Don’t underestimate the gym ball (AKA the Swiss ball). You’ll often see them aimlessly rolling around the gym, an underused tumbleweed used more as a giant football for kick up practice than for abs exercises. Next time you see one lying around the gym remember that gym balls can be a remarkably beneficial way of improving muscle tone and balance. They are durable, lightweight and able to support a lot of weight, 275kg in some cases. They’re a valuable tool for varying workouts and allowing you to hit different muscles in different ways. So pick up that gym ball, don’t kick it away, it could help you reach your goals quicker than you think.
Gym balls are all about instability. Using one in the gym for an exercise makes all your stabiliser muscles – those unsung heroes that play second fiddle to the pecs, biceps and triceps – work to keep your balance. Using them regularly for bodyweight moves builds functional all-over strength that will reduce the risk of sporting injury, improve your posture and help support the heavier compound lifts like squats and overhead presses, so your vital gym statistics keep climbing.
If, however, the PT in your gym commands you to stand on one to “improve your core strength”, tell him to do one. Instead, use these suitable gym ball moves to get stronger and less injury-prone without the ignominy of ending up on a Top Ten Gym Fails meme.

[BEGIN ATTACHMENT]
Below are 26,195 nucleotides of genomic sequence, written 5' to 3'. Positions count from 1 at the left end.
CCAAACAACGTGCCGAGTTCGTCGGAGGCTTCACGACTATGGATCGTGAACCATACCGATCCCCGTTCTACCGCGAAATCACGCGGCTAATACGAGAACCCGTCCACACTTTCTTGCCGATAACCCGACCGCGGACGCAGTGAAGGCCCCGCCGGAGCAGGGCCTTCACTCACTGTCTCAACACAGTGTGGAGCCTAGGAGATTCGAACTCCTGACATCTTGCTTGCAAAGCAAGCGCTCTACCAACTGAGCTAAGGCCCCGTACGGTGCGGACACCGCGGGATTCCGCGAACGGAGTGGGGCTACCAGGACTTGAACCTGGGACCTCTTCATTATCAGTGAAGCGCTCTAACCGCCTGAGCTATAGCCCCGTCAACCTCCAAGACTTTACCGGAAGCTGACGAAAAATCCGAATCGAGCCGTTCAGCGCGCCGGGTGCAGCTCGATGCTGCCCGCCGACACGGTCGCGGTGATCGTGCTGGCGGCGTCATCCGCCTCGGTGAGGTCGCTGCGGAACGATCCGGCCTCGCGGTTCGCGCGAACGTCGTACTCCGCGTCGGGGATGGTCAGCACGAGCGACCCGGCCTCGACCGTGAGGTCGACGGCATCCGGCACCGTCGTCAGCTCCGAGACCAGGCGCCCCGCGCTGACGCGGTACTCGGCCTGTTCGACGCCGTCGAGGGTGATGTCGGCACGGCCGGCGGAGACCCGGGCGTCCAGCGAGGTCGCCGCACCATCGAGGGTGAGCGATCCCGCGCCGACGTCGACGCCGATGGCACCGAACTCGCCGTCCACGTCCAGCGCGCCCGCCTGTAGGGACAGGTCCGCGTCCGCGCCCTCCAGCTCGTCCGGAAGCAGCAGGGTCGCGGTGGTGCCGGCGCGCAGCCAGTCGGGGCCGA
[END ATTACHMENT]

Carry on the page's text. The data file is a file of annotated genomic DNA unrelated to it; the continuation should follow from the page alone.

Most common uses
A common misconception regarding gym balls is that mainly physios and personal trainers use them but they do have their place in the gym and can be a valuable tool for individual strength training and flexibility. You’ll often find them incorporated into yoga and Pilates classes, because they’re particularly good for stretching and aiding in the performance of dynamic moves. They can also be used for basic abdominal exercises, low-impact aerobic exercise and strength training workouts.
Improving your balance and posture
It might not count as an actual exercise but simply sitting on a gym ball engages your body’s stabiliser muscles as you’re using the muscles in your back and abdominals in order to keep your balance on the ball. Training with a gym ball in the correct way is beneficial for keeping a good posture as it promotes maintaining a good spinal alignment throughout most exercises. Try to keep a slight natural curve in your back when using the gym ball. This will stop you from arching your back too much while protecting your spine from excess stress.
Strengthening the core muscles
The three muscle groups that make up your core are:
- Quadratus lumborum – The muscles found in the lower back that help to maintain pelvic and spinal balance.
- Transverse abdominus – The deep abdominal muscles.
- Tultifidus – The main back muscles that support the lumbar spine.
These muscles work in unison to help protect the spine and aid everyday activities such as throwing, running, bending and reaching, all of which require the core/stabiliser muscles, so it’s important to keep them well-conditioned. If these muscles aren’t trained well it can make such simple movements as walking and pulling more difficult.